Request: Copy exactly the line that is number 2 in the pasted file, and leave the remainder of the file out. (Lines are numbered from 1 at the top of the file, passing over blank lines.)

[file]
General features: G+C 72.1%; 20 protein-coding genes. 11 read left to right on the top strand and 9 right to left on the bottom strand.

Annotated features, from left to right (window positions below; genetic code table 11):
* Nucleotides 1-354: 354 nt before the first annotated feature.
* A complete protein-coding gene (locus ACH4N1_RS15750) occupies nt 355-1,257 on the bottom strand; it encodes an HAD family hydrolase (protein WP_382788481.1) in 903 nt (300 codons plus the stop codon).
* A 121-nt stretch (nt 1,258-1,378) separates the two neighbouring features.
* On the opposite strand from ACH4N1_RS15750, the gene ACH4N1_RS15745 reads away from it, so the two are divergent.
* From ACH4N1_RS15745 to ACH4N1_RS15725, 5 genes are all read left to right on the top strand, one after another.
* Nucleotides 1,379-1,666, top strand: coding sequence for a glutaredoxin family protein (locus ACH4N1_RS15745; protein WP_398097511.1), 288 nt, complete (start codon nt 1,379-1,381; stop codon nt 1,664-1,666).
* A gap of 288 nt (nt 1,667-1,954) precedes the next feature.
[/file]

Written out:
Annotated features, from left to right (window positions below; genetic code table 11):